Do you observe a healthy diet, abstain from smoking, watch your cholesterol, blood pressure, blood glucose levels and do you exercise at least for 30 minutes three times a week? If so, your chances of dying from a heart attack are much lower than those of your contemporaries with less health-promoting lifestyles.
Simple Measures to Protect Your Heart Health
Researchers found that taking a few simple, commonsense steps to protect your heart can reduce the risk of cardiovascular disease more substantially than previously thought.
For a recently completed study that followed almost 45,000 adult Americans, scientists looked into data collected by the U.S. National Health and Nutrition Examination Survey and linked them with a database of deaths over three time periods, starting in 1988 and ending in 2010. After almost 15 years of follow-up, the survey showed that participants who adhered most closely to the diet and lifestyle recommendations of the American Heart Health Association (AHA) had a 76 percent lower risk of dying from heart disease and a 51 percent lower risk of all-cause deaths than those who complied less. The details of the study were published in the Journal of the American Medical Association (JAMA – 3/23/2012).
Unfortunately, the researchers also found that only a small minority of Americans follows all or most of the AHA guidelines for heart health.
“Everyone knows that the heart health of Americans is dismal. Yet, despite of trying hard (really hard), I fail more than 90 percent of the time to get patients to change their heart-healthy behaviors,” laments Dr. John Mandrola, a cardiologist. “Nine in ten patients return just as fat and sedentary as they were at the time of my previous lecture on heart health.”
The problem is not that Americans lack access to information that prevents them from taking better care of their heart health. “Getting people to know [the facts] is not the issue, rather the issue is the implementation of the plan, says Dr. Mandrola.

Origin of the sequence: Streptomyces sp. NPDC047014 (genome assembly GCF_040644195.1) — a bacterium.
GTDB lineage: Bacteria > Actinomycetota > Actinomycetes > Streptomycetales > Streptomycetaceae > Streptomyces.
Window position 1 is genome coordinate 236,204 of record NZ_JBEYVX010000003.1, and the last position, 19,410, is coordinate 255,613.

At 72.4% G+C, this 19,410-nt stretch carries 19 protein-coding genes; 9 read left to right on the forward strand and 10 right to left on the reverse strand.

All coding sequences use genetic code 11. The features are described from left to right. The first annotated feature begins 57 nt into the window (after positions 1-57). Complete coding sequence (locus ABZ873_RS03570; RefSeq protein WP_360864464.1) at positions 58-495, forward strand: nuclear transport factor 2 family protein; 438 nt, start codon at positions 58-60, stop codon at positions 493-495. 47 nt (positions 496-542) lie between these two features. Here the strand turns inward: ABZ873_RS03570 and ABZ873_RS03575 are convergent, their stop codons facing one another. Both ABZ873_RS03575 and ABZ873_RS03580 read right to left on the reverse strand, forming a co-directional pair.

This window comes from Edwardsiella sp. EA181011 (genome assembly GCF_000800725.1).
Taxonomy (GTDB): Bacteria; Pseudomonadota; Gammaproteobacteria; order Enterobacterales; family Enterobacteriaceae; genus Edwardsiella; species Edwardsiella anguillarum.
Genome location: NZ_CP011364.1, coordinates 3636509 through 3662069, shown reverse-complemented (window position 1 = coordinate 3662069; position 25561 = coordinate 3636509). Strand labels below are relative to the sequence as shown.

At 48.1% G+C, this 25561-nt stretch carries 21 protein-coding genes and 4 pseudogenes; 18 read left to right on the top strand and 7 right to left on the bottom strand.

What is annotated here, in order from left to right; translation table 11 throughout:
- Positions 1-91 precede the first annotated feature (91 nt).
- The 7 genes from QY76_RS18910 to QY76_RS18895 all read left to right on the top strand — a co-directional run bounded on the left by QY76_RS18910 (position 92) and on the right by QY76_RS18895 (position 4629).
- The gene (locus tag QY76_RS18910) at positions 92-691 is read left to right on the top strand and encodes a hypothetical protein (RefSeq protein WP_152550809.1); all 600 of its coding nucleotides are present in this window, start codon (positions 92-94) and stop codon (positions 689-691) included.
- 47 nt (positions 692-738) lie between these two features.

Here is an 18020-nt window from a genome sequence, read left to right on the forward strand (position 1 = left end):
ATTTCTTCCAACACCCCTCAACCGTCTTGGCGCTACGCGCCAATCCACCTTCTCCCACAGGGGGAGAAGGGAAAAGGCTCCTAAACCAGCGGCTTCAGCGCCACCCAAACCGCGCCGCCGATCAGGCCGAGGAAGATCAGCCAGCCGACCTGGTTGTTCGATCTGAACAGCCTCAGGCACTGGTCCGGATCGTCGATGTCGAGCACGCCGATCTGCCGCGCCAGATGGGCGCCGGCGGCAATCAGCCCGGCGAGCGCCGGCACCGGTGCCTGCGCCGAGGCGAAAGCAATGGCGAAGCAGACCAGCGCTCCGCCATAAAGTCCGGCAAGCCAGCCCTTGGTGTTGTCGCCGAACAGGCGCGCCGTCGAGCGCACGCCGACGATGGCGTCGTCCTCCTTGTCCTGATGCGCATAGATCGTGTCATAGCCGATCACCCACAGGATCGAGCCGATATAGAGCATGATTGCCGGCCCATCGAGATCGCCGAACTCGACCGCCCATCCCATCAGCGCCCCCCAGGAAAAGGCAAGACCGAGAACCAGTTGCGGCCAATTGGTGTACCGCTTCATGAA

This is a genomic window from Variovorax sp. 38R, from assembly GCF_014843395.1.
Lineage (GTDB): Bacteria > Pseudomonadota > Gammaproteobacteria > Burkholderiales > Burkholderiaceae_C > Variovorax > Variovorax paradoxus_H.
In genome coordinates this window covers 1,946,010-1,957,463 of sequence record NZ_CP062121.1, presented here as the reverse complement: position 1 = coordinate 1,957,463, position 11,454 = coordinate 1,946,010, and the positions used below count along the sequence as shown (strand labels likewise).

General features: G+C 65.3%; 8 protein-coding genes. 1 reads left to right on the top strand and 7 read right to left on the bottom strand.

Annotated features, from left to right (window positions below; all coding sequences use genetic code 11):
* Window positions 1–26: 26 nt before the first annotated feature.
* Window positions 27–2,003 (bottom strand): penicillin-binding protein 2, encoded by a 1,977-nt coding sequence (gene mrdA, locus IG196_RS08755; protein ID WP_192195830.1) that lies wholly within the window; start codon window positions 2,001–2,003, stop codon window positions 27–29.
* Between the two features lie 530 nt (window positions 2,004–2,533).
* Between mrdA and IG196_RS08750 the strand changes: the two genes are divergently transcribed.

Heart disease is the most common cause of deaths in the U.S. today, ahead of cancer and stroke. One and a half million Americans die every year from the disease or complications connected to it. While it is true that heart disease can be caused by inherent risk factors such as family history or simply by aging, poor lifestyle choices are to be blamed in most cases. Excess weight, diabetes, high cholesterol levels, high blood pressure, smoking, alcohol abuse and insufficient physical activity are all commonly known culprits. Most heart patients have several of these risk factors to deal with – and they tend to “gang up” and aggravate each other’s effects.
Heart disease usually shows no specific warning signs. You have to look at the numbers to find out about your heart’s health condition. “You can and should make a difference in your heart health by understanding and addressing your personal risks,” says Dr. Susan B. Shurin, director at the National Heart, Lung and Blood Institute of the National Institute of Health (NIH). For any successful treatment of heart disease as well as for prevention it is crucial to regularly monitor cholesterol levels – LDL (bad) cholesterol, HDL (good) cholesterol and triglycerides –blood pressure and, of course, body weight.
Americans tend to rely too quickly on medications when they encounter heart health problems. In many cases that may be a necessary first step, but the goal should always be to achieve risk reduction by better diet and lifestyle choices. “Good Nutrition and lifestyle are the cornerstones of health,” says Dr. Leslie Cho, director of the Women’s Cardiovascular Center at the Cleveland Clinic. “Pills are supplements. They’re not a substitute for a healthy lifestyle.”